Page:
Everyone learned in high school that admissions to top colleges for undergrad is not a meritocracy because there are simply too many qualified candidates and not enough spots. After getting rejected from 9 top colleges and having to go to a state school, I knew that that at least would change for graduate school because achievements in college are easier to compare, harder to fake, and represent real effort. But now I have to question this belief given how acceptance rates are below 10% and taking tough courses, having a high GPA, and having great recommendations doesn't set you apart from the average applicant. So I wish to know what I could do that I'm not already doing or planning to do. To that end, here is a list of some things I've done:

  • Courses taken by the end of this semester: MATH 340, 341, 403, 410, 411, 432 on this list, and STAT600, AMSC466. A+ in all courses so far.
  • Established a good reputation with one professor after excelling in a seminar and a few math competitions, these being organized/proctored by him. Still need one more reputation like this to have 2 strong letters.
  • Joined a directed reading program, currently reading through Graph Theory by Diestel.
  • Published papers in high school journal and on arXiv.
  • 4.0 GPA, more than half of credits towards degree done.
  • By the end of this semester, will have satisfied all requirements outside math except for one writing course, and will have satisfied all criteria about specific math courses or topics. Thus, I have time to take plenty of graduate courses and the freedom to choose.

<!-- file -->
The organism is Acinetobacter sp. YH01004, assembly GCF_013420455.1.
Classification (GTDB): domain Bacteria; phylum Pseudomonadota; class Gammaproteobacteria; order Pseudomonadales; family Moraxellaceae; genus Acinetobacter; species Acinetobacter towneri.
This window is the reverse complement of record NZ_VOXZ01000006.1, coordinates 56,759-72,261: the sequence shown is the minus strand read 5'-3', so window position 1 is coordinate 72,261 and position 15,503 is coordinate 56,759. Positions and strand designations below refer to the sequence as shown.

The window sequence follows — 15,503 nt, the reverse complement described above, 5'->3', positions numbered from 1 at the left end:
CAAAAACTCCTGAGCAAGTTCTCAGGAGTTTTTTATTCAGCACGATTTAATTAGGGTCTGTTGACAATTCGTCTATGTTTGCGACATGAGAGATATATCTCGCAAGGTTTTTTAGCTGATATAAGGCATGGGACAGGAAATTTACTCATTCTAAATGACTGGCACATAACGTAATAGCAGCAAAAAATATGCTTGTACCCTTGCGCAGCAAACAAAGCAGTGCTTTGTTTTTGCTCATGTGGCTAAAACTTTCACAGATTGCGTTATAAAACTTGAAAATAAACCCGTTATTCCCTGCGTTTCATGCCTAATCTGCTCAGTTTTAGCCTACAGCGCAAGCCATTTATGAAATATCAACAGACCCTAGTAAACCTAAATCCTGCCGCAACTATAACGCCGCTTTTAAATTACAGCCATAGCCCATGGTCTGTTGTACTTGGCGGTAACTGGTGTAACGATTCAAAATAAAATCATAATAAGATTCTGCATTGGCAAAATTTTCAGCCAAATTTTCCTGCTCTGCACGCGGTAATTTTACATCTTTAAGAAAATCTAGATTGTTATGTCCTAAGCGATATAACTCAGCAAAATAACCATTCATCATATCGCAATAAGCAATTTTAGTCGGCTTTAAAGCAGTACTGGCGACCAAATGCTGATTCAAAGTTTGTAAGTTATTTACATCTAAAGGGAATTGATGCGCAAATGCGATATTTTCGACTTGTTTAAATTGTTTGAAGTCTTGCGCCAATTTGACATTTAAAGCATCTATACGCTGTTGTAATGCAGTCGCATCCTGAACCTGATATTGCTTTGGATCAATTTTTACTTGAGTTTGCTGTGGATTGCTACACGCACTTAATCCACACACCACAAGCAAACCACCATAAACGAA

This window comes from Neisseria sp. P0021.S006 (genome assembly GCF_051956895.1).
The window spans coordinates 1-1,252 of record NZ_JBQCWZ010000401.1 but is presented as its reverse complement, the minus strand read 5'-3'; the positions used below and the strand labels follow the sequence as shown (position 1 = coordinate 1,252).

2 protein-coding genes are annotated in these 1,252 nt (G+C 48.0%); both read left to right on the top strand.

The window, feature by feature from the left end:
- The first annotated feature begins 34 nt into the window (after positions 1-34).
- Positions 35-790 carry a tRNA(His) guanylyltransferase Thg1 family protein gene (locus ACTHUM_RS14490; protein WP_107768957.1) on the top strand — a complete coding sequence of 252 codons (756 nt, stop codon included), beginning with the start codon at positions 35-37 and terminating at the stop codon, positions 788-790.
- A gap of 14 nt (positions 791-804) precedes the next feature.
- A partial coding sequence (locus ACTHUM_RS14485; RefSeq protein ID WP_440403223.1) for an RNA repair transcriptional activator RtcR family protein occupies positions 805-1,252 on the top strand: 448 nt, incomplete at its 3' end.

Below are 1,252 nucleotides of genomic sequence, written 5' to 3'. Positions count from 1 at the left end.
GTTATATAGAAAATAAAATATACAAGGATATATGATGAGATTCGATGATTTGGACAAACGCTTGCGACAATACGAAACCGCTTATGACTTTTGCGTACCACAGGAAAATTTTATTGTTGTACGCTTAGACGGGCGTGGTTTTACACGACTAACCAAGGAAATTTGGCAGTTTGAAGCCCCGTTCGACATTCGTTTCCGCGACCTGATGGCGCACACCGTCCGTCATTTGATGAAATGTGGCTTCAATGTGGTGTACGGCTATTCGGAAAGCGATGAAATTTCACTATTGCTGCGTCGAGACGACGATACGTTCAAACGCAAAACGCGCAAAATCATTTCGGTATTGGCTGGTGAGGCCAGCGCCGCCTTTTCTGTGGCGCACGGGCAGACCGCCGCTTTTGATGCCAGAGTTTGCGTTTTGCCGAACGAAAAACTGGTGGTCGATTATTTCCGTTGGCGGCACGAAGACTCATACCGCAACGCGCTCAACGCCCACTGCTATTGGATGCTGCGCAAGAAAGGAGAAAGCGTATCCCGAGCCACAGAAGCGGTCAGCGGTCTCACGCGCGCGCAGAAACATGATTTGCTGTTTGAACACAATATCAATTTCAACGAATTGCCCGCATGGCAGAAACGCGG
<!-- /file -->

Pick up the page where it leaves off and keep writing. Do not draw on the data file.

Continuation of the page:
Here is what I'm planning to do:

  • Summer 2021 REU. Didn't get into any REUs this year, probably because I only applied to several programs and had just one recommendation letter.
  • Do even better in math competitions, simply for the fun of it.
  • Take math subject GRE sometime in 2021 just to get it over with. I looked at a few practice tests and the questions look easy even once the time constraint is taken into account. However, I will still officially time myself on a few tests just to not let my guard down.
  • Take more graduate courses, graduate with math department honors, and maintain a high GPA.
  • Ask professors interesting questions outside of lectures so that they remember me. An instructor for a course I did very well in last fall told me he wouldn't be able to provide a good letter because interaction outside class was minimal (I never went to office hours or sent an email). This strategy should make me more than just a student who showed up to lectures and got good grades.

Is there anything significant I'm missing that would make me stand out among the applicants to top PhD programs? I heard that students from lower ranked colleges are expected to have higher statistics, but my academics with regards to grades and course offerings already seem to be maxed out, leaving only the option of making muself look better outside of courses. Surely the answer isn't to just continue doing what I was planning on doing given how competitive admissions are in the 21st century. These lists aren't complete, so a correction will be made if someone I already had in mind is mentioned.

A note about time: I should be on track to graduate spring 2022. If I don't get into a good math program for fall 2022, is taking an extra semester or 4th year and then reapplying for spring/fall 2023 a good idea?

  • REU is kind of pointless unless it's applied math because to do research requires such extensive knowledge in very esoteric areas. I would be more worried about what happens post graduation. In general it's important to take Real Analysis sequence and Functional Analysis. Sep 27, 2020 at 2:39
  • 4
    @FourierFlux Uh, I'm not in math, but saying REUs are pointless goes against everything I've heard from people who are. Maybe consider making an answer instead of answering in a comment, so others can vote both up and down.